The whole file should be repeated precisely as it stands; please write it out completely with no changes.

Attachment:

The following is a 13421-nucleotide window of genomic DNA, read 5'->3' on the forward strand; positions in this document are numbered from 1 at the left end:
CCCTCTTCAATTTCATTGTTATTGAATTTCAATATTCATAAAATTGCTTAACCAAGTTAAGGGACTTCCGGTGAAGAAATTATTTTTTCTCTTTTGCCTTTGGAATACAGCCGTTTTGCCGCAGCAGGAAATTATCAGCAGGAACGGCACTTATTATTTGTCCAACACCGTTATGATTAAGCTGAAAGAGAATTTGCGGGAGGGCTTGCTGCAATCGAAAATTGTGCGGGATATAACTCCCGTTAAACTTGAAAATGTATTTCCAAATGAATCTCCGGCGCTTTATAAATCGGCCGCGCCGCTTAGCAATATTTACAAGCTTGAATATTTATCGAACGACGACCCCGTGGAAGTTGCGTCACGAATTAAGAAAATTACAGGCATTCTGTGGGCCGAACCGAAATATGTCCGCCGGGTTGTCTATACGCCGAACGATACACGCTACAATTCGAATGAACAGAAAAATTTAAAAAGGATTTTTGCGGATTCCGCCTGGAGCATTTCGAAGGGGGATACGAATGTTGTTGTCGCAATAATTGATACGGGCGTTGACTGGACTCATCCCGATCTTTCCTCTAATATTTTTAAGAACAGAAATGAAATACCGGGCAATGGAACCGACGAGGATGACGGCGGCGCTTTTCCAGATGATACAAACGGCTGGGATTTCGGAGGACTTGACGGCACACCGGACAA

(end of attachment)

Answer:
The following is a 13421-nucleotide window of genomic DNA, read 5'->3' on the forward strand; positions in this document are numbered from 1 at the left end:
CCCTCTTCAATTTCATTGTTATTGAATTTCAATATTCATAAAATTGCTTAACCAAGTTAAGGGACTTCCGGTGAAGAAATTATTTTTTCTCTTTTGCCTTTGGAATACAGCCGTTTTGCCGCAGCAGGAAATTATCAGCAGGAACGGCACTTATTATTTGTCCAACACCGTTATGATTAAGCTGAAAGAGAATTTGCGGGAGGGCTTGCTGCAATCGAAAATTGTGCGGGATATAACTCCCGTTAAACTTGAAAATGTATTTCCAAATGAATCTCCGGCGCTTTATAAATCGGCCGCGCCGCTTAGCAATATTTACAAGCTTGAATATTTATCGAACGACGACCCCGTGGAAGTTGCGTCACGAATTAAGAAAATTACAGGCATTCTGTGGGCCGAACCGAAATATGTCCGCCGGGTTGTCTATACGCCGAACGATACACGCTACAATTCGAATGAACAGAAAAATTTAAAAAGGATTTTTGCGGATTCCGCCTGGAGCATTTCGAAGGGGGATACGAATGTTGTTGTCGCAATAATTGATACGGGCGTTGACTGGACTCATCCCGATCTTTCCTCTAATATTTTTAAGAACAGAAATGAAATACCGGGCAATGGAACCGACGAGGATGACGGCGGCGCTTTTCCAGATGATACAAACGGCTGGGATTTCGGAGGACTTGACGGCACACCGGACAA